*Of course it could evoke a positive reaction, particularly for one who lost family. But, say, for the son of one of the leaders of the persecution, it would be quite discomforting.

      3) 50 years then seems like a first attempt to strike a balance between the real danger of having someone too contemporary and refusing to acknowledge holiness in our own day (and by extension, refusing to acknowledge the third person of the Trinity acting among us). I think we could use a little more history and would suggest we raise the level — there are whole crops of medieval and reformation era saints to be explored. (But I study that period so I’m probably biased) — but there’s also something shocking about the fact that CS Lewis is still technically “out of bounds” that suggests 50 years is too long. As with so many things, it comes down to what we expect of our saints: if they are to be enduring Christian icons, then we can afford to move a little slower; if they are to inspire us to action on modern questions, we may have to move a little faster.

      But I would submit that it isn’t the duty of the saints to inspire us on modern questions — that’s the task of our Bishops, those who represent Christ and the Church of All Time to us. They carry with them the enormous responsibility of proclaiming the Gospel in the modern era and we ignore that at our own peril. The saints ground us in faith and virtue — some even believe they pray for us — but it’s spiritually dangerous to venerate them in a way that so plainly points to modern debates.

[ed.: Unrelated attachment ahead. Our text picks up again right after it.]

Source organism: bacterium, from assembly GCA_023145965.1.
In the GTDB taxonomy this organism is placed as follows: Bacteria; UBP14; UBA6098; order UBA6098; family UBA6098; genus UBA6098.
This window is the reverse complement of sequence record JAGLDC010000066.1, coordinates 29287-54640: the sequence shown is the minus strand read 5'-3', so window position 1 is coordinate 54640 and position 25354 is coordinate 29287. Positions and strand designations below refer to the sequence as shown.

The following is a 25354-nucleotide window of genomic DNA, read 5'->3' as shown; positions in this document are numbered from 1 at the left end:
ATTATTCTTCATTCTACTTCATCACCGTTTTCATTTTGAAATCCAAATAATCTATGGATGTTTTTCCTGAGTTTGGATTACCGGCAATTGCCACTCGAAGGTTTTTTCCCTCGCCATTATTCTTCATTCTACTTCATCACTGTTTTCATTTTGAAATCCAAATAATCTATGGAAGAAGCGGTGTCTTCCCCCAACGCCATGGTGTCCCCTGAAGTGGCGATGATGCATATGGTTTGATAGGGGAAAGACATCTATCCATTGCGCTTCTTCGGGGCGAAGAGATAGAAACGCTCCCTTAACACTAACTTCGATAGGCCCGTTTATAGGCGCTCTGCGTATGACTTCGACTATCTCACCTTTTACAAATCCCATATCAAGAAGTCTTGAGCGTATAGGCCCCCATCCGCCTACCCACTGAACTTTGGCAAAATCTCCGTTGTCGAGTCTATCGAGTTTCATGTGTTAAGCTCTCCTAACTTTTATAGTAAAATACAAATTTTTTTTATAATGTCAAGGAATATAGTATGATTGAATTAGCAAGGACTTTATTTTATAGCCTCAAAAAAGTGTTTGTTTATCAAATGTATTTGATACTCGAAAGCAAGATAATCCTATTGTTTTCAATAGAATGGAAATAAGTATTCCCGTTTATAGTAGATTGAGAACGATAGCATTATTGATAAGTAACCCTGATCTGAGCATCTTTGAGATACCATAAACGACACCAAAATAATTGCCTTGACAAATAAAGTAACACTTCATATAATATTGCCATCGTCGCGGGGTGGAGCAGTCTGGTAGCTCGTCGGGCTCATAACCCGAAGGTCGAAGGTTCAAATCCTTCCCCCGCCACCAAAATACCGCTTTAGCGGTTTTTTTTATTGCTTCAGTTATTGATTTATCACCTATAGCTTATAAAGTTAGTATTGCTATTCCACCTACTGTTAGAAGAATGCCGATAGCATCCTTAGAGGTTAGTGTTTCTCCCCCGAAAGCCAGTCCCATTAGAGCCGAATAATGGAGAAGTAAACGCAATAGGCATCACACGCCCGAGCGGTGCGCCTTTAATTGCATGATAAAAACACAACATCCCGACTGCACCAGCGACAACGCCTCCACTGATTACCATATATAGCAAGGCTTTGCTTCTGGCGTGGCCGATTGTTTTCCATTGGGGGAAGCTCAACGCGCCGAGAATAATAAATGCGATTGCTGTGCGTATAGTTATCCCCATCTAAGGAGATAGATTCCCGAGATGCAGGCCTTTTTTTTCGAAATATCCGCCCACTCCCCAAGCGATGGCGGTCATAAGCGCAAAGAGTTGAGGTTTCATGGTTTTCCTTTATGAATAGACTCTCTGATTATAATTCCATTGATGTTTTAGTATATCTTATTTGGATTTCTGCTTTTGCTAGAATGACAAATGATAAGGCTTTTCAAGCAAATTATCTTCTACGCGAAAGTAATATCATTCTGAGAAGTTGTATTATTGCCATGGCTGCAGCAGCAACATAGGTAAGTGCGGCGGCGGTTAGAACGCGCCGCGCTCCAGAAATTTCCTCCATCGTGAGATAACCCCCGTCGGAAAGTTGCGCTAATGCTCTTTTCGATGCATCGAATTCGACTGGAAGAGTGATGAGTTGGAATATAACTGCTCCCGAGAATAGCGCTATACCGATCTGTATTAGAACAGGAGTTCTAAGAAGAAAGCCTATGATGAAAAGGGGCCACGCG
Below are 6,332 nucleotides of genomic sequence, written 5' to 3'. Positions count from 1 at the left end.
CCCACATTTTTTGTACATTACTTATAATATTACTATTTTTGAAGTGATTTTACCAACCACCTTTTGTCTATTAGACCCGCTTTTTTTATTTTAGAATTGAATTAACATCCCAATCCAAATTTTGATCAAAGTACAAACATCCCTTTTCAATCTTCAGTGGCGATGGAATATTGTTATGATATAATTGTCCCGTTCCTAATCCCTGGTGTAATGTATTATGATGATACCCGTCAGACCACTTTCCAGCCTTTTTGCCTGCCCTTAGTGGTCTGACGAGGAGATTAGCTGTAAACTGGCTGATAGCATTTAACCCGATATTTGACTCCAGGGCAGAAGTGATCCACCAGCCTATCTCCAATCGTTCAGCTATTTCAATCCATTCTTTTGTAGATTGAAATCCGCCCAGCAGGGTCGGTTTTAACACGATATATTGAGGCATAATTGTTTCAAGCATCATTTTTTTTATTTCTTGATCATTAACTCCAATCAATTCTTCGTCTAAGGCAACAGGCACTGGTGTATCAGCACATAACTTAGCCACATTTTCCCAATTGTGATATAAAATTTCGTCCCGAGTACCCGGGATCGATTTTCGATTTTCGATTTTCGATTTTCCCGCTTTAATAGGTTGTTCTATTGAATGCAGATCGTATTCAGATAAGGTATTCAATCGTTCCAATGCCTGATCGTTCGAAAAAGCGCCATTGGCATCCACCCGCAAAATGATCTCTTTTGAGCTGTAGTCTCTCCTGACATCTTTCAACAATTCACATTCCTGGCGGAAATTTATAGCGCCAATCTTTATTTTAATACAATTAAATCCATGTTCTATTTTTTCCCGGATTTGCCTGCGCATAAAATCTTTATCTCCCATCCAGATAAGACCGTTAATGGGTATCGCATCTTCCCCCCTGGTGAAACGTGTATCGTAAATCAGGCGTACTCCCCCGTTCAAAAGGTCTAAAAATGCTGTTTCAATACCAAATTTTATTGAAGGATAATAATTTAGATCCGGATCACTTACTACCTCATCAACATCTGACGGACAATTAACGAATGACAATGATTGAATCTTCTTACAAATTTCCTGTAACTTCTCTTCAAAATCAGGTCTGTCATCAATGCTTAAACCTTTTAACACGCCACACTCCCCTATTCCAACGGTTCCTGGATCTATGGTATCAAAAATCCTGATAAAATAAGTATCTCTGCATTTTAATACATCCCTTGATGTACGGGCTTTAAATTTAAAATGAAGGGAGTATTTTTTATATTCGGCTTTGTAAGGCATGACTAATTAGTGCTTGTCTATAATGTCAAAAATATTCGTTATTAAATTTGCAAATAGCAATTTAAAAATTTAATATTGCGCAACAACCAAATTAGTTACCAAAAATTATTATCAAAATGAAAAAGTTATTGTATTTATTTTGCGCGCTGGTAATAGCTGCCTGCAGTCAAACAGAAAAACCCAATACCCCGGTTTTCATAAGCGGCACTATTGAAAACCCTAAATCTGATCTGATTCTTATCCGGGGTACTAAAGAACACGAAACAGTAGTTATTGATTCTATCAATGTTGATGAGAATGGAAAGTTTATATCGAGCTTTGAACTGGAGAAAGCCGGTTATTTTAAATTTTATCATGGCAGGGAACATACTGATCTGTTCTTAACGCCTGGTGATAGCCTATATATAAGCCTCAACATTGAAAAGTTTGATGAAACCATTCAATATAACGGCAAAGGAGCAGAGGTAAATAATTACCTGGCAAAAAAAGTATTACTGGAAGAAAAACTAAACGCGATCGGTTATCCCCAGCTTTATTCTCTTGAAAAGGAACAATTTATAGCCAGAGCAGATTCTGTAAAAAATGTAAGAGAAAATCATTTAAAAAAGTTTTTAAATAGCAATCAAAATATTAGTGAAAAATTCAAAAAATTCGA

All-in-all, I’m actually quite fond of the 50 year rule and wouldn’t mind seeing the bar raised even higher. Don’t forget: it took at least 50 years to work out the current form of the Nicene Creed after it was first ratified and another 600 for it to enter liturgical use.

      • Michael Hartney says:

        Re: 2009 SCLM Blue Book report reference to Thurgood Marshall

        Ultimately, as I remember, Thurgood Marshall was debated by the House of Deputies for inclusion – reversing the recommendation of the Legislative Committee on the Prayer Book. So, notwithstanding the recommendation of the SCLM’s report to the 2009 General Convention, Thurgood Marshall was included. .

  15. Nigel Renton says: